I'll be resuming posting again soon, once life has returned to a new normal. I'm grateful I had the chance to tell my dad what he meant to me but I wish his 67 years would have been more like 87 years.  We don't always get the opportunity to say goodbye.

Edit: I have detailed more of dad's fight with cancer on my stay at home dad blog: This Dad's World.  You're welcome to visit there and read.  I haven't been updating it frequently but I felt that I needed to write more about dad's struggle with cancer.

Saturday, July 2, 2011

July GROW Project Update

Another second of the month has arrived and it's time for an update on my seeds for the 2011 GROW project!

Here's the Italian Cameo Basil - I have it planted in a container but I suspect the soil mix is too heavy for the basil. Its growth has been fairly limited over the last month and I may need to transplant the basil into a lighter soil mix.

I planted one Marigold 'Yellow Splash' next to the tomatoes in the vegetable garden but wanted more to plant in other areas so I started a few more from seed indoors. Marigolds are a good companion plant for tomatoes because they deter nematodes. 'Yellow Splash' is a hybrid of the African and French marigolds.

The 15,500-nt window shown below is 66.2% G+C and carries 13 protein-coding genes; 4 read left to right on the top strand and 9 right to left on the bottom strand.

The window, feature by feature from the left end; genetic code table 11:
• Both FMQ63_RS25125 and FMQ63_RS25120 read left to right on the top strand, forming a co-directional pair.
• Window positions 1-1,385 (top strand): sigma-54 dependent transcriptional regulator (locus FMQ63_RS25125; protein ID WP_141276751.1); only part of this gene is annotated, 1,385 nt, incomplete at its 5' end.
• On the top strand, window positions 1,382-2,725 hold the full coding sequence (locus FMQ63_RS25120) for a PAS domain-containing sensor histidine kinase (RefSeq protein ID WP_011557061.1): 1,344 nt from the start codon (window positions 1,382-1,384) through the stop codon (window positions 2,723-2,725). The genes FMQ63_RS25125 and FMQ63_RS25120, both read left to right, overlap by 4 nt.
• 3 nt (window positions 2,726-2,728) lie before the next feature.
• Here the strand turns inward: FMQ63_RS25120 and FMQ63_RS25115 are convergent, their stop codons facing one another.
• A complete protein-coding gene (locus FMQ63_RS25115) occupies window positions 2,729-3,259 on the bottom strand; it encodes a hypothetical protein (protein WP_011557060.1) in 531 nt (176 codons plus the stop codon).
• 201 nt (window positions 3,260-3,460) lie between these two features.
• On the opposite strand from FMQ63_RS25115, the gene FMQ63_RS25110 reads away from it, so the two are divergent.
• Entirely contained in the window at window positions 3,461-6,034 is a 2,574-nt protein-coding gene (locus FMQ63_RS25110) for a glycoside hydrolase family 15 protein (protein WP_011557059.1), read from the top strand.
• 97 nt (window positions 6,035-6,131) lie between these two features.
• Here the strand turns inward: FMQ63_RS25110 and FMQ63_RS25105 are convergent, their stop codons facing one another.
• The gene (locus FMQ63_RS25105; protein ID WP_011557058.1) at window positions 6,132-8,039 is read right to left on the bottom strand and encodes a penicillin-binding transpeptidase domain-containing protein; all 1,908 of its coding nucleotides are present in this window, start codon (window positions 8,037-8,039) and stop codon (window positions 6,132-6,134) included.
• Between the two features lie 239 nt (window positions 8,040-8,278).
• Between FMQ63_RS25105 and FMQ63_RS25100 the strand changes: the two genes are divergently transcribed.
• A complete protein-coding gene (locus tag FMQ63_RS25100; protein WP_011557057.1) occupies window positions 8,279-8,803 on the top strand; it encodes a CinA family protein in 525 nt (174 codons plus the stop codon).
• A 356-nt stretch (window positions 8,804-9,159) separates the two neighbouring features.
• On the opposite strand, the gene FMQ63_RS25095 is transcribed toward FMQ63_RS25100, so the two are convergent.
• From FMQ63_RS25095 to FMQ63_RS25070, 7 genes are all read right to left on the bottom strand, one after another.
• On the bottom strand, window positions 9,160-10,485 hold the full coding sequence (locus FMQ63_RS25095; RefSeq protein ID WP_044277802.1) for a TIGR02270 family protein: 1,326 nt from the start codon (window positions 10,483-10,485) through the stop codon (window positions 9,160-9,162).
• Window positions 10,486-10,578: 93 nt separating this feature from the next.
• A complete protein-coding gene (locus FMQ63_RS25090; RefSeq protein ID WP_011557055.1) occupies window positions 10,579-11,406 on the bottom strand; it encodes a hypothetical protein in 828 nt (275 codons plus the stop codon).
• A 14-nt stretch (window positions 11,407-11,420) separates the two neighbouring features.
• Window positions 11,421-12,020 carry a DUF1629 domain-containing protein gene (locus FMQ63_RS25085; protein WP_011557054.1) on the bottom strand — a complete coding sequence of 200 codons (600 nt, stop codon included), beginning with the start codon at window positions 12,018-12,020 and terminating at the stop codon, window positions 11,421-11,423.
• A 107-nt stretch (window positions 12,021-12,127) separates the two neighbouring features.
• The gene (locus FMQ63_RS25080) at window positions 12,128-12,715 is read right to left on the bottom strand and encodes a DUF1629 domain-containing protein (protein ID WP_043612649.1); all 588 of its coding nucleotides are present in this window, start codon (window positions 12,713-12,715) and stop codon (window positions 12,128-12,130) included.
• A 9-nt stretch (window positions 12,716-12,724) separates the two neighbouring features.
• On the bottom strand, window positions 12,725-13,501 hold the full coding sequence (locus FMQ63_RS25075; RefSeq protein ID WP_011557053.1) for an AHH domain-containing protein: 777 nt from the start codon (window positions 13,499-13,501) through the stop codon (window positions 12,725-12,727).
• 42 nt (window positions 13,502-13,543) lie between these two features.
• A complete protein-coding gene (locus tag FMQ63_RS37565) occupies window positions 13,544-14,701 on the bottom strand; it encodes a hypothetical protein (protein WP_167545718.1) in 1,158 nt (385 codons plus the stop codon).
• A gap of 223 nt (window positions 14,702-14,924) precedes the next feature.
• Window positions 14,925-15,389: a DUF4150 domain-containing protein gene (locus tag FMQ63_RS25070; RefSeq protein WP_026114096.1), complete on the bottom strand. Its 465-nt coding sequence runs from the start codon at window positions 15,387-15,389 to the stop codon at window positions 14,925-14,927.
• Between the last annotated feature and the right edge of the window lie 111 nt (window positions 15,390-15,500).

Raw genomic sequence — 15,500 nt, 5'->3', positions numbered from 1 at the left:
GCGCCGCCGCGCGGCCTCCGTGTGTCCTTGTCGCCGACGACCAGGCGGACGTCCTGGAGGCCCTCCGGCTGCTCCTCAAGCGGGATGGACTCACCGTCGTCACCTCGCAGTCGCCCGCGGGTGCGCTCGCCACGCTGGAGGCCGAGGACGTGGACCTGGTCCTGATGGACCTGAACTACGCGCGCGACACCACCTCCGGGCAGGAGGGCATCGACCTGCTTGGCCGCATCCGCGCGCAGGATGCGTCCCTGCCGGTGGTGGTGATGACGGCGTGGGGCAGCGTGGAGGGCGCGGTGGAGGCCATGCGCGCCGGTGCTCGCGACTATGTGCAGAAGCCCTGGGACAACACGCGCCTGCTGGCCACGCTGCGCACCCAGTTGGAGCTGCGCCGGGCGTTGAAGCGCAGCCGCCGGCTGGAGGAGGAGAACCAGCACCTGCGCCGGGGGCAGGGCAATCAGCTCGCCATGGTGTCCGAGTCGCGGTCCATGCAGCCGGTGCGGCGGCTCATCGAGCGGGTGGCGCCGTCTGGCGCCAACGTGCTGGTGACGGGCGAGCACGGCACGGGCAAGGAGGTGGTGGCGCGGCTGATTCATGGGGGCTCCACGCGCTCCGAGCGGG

It's way too hot right now to plant lettuce outdoors so I began planting the 'Garden Babies' lettuce inside as well. I'll transfer these seedlings into pots and keep them in the house and harvest lettuce as we need it. There's nothing wrong with indoor gardening in the summer!

I'm growing with the SeedGROW project. Thanks to Renee's Garden for the seeds.

Amazing Ajuga (reptans)

Some plants just really know how to grow! Take this Ajuga reptans (Bugleweed) that I planted in my corner shade garden area last fall for instance. I had one plant that I divided into two and planted on either side of a large stepping stone. Those two plants have now become all those that you see in the picture below.

To me that's just amazing! Ajuga makes a great groundcover for shady areas. You can help ajuga along by propagating more of it through division but that really isn't necessary unless you want the purple and green variegated groundcover to spread in a new location.

Ajuga is great for a little color in the shade or a living mulch underneath shrubs and trees. It fills in thick and doesn't allow for many weeds to poke through. Keep in mind that it spreads fast and has the potential to become invasive. It's easy enough through to control with a shovel and hoe.  Ajuga grows well in zones 3-9, likes the shade or part shade but can handle more sun if in a cooler climate.